Attending the event were Tampa Mayor Dick Greco, St. Petersburg Mayor Rick Baker and the mayors of Orlando, Fort Lauderdale and Hialeah.

    Robbery suspect is linked to rape

    ST. PETERSBURG -- A Tampa man arrested in several home invasions, armed robberies and assaults also is a suspect in the rape Sept. 5 of a 13-year-old St. Petersburg girl, police said.

    Authorities said Hanh Van Nguyen, 40, of 7821 St. Vincent St., was armed with a handgun stolen from Pasco County when he knocked on the door of a Carrollwood home, subdued two women and ransacked the house this week. Another person hiding in the house phoned 911, leading to Nguyen's arrest minutes later.

    St. Petersburg police think Nguyen is responsible for two home invasion robberies in the past week.

    When they presented his image in a lineup to the 13-year-old victim, "she went right to him (Nguyen)," said George Kajtsa, St. Petersburg police spokesman.

    The girl was attacked two months ago while home alone and preparing for school at 8 a.m.

    St. Petersburg police spokesman Rick Stelljes said the department will present its findings to the State Attorney's Office, which will determine formal charges.

    West Nile virus kills horse in Citrus

    LECANTO -- The Citrus County Health Department announced Wednesday that a horse has died from the West Nile virus just southeast of Inverness.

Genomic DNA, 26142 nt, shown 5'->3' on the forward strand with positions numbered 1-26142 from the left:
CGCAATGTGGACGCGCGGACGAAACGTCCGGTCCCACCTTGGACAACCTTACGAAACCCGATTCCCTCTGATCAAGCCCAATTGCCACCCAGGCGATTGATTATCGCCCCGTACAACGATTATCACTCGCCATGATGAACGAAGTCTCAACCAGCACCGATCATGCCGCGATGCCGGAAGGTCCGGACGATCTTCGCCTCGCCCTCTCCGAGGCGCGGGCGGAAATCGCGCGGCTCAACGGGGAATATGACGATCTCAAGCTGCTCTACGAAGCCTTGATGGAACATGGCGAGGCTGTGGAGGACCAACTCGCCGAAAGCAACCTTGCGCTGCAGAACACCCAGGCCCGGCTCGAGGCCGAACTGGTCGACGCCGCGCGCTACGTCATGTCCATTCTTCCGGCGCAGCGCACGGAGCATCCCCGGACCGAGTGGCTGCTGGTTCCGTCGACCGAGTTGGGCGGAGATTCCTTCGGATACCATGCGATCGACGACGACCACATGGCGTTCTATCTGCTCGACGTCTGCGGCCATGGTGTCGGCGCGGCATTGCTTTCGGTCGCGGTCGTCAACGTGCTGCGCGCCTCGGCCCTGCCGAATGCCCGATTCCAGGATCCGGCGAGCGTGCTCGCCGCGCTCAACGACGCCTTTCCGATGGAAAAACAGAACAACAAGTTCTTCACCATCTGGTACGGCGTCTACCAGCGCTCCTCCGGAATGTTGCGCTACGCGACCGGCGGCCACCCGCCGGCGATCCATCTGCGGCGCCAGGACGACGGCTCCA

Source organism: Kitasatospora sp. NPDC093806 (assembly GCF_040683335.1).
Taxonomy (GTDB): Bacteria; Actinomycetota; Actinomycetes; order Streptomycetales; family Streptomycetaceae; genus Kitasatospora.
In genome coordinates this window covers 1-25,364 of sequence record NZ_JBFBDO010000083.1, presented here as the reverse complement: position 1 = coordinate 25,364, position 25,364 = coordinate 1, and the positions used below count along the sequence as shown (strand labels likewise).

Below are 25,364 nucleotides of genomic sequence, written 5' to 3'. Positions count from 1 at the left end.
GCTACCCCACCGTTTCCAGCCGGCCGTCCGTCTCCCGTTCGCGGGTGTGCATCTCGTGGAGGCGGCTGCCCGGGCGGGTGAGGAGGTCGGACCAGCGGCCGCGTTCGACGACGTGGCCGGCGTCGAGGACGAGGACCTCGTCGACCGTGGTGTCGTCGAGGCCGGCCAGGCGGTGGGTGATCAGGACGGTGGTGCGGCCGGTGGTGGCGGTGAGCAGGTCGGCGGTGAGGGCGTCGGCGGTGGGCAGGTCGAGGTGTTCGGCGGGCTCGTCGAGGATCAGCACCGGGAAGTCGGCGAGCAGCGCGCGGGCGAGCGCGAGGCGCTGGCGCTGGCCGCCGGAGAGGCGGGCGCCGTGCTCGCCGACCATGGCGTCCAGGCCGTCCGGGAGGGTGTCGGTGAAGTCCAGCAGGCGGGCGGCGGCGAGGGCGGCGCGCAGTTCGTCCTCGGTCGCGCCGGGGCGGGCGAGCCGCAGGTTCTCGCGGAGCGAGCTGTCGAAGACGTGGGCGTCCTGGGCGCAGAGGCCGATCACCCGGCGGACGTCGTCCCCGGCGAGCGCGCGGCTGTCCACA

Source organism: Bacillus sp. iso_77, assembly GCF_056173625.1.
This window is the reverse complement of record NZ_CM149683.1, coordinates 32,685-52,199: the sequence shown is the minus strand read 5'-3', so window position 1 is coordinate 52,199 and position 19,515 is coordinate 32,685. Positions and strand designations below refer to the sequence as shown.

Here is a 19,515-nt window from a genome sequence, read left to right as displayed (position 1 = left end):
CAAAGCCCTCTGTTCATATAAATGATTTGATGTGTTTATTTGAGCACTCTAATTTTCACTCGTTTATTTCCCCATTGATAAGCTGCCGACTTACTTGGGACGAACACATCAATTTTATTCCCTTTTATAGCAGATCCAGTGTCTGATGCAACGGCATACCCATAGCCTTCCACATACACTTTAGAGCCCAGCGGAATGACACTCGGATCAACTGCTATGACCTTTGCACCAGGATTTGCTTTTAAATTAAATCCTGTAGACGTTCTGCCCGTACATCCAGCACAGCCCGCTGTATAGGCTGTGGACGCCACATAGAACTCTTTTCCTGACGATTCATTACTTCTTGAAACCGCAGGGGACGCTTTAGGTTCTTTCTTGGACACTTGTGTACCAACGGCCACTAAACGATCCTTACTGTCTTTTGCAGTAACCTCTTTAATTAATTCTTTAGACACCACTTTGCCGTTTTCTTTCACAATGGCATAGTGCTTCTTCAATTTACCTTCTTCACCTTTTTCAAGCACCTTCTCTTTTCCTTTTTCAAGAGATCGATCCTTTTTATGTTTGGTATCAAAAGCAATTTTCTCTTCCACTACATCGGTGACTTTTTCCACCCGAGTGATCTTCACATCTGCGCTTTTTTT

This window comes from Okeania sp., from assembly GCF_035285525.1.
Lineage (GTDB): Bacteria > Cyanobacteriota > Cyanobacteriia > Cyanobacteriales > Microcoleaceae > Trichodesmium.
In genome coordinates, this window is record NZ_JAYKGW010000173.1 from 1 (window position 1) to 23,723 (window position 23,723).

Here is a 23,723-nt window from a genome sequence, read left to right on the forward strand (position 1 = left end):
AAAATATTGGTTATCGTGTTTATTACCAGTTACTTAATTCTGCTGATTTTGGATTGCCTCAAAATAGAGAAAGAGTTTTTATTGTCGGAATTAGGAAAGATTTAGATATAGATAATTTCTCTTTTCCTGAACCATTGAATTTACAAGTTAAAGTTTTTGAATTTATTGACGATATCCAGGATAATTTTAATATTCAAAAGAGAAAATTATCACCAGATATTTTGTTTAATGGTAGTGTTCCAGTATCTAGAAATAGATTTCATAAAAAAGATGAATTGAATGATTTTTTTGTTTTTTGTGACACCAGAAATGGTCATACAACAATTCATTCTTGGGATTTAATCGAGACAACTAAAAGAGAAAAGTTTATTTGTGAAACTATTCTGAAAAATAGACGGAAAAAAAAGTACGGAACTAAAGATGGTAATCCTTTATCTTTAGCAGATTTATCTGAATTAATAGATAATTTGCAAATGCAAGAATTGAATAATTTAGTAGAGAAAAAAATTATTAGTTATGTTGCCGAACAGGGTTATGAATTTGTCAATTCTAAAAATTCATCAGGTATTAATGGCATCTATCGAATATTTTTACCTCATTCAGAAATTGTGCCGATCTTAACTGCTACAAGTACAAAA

Citrus has been under a West Nile medical alert since September, when tests showed a dead blue jay found Aug. 22 carried the virus.

    State and local health officials recommend that where there's an alert residents stay indoors at dawn, dusk and early evenings; wear socks, shoes, long-sleeved shirts and long pants when going outdoors during times when mosquitoes are active; and use insect repellent.

    Man accused of severely beating wife

    ST. PETERSBURG -- A 44-year-old construction worker was arrested and charged with attempted homicide Wednesday after police said he severely beat his wife.

    Robert Richard Poremski of 10511/2 18th Ave. N is being held without bail in the Pinellas County Jail. His wife, Regina Poremski, 43, has a fractured skull and is in critical condition at Bayfront Medical Center.

    Police were called to their home Tuesday night after residents heard Poremski shouting, "Get up off the floor!" and no response from his wife. When officers arrived, they found his wife naked and unconscious on the floor.

    She is expected to recover from the injuries, police said.

    Housing chief's successor chosen

    TAMPA -- Mayor Dick Greco will replace scandal-plagued city housing chief Steve LaBrake with one of LaBrake's predecessors, real estate broker Robert Harrell.

    Harrell ran the city's housing department from 1986 to 1993 and worked for two years after that as city finance director.

    He later worked as interim director of the Tampa Bay History Center and the Tampa Museum of Art.

    Greco placed LaBrake on paid suspension from his $105,000-a-year job in early October, giving him 90 days of pay while he defended himself against allegations of wrongdoing.